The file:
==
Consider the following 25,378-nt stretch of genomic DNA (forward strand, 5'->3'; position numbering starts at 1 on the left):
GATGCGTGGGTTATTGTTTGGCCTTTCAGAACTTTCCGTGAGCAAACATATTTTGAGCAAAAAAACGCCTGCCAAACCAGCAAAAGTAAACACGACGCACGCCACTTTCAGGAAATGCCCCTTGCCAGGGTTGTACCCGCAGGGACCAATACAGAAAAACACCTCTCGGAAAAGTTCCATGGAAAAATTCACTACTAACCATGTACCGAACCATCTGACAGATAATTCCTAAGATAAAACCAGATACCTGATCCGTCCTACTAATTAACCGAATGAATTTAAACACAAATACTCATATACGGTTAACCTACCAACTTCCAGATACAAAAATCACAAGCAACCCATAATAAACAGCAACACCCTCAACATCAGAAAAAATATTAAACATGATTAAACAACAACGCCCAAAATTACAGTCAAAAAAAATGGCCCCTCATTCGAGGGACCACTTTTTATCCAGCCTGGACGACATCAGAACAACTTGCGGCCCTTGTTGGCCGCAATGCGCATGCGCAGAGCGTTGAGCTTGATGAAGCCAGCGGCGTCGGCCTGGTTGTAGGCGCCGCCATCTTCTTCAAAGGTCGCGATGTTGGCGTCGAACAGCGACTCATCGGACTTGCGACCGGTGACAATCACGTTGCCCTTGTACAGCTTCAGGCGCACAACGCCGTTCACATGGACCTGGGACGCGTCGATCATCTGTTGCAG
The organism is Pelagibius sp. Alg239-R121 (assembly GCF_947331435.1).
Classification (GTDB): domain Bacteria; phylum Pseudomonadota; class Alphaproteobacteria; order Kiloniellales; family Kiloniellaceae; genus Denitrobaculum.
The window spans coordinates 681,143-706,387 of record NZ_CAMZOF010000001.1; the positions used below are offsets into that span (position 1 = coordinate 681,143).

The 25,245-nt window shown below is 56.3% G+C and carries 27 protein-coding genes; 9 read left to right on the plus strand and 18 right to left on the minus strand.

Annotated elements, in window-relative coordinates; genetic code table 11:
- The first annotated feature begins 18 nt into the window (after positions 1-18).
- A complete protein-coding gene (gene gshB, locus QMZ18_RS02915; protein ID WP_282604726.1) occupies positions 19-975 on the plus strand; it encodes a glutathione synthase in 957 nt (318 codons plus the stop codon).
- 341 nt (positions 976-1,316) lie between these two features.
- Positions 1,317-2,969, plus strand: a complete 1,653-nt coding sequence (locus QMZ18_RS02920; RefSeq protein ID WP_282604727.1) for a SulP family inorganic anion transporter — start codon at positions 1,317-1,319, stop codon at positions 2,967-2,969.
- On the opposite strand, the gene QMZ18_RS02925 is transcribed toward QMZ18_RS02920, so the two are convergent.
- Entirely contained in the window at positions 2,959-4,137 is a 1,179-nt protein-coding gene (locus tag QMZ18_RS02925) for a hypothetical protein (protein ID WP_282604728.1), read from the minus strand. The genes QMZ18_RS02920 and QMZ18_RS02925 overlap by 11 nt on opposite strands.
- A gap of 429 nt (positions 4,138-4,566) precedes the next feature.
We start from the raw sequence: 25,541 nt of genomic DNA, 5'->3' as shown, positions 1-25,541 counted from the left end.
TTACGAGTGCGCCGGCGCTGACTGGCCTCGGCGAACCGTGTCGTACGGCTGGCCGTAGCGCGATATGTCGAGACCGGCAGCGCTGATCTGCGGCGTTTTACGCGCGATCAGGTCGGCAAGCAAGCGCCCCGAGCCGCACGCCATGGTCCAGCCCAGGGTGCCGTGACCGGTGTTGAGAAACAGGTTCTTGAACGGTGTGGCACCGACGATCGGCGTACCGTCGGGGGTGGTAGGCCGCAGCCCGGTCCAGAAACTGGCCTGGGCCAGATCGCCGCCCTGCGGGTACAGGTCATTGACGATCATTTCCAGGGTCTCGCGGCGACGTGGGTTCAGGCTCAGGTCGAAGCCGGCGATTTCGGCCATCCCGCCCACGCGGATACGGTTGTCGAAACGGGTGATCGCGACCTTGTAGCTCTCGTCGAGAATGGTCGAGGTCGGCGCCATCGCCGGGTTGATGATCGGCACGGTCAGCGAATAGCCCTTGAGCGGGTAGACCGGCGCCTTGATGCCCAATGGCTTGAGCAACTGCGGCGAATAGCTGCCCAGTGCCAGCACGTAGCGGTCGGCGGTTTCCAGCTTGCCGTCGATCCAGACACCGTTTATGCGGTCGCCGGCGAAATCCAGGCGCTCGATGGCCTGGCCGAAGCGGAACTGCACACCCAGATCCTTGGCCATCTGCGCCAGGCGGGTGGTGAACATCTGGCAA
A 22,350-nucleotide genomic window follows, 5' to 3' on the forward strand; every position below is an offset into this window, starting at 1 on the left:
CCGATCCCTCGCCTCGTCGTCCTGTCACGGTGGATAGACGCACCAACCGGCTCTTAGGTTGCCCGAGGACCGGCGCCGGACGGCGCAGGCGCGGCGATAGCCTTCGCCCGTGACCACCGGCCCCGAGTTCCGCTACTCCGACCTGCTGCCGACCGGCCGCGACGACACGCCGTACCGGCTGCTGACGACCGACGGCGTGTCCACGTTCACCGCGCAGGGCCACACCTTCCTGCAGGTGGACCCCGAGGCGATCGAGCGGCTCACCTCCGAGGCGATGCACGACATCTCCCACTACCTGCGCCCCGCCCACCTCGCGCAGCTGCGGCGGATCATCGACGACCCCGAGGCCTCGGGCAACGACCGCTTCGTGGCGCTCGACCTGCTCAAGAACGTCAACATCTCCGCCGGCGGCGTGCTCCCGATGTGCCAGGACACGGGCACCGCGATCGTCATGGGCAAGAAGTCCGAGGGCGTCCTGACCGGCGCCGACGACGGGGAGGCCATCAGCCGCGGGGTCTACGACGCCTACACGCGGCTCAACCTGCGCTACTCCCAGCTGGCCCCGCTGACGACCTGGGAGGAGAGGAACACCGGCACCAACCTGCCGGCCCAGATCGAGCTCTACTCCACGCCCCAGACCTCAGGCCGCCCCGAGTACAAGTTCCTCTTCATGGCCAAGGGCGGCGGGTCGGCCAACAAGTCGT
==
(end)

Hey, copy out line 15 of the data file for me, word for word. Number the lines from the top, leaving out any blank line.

We start from the raw sequence: 25,541 nt of genomic DNA, 5'->3' as shown, positions 1-25,541 counted from the left end.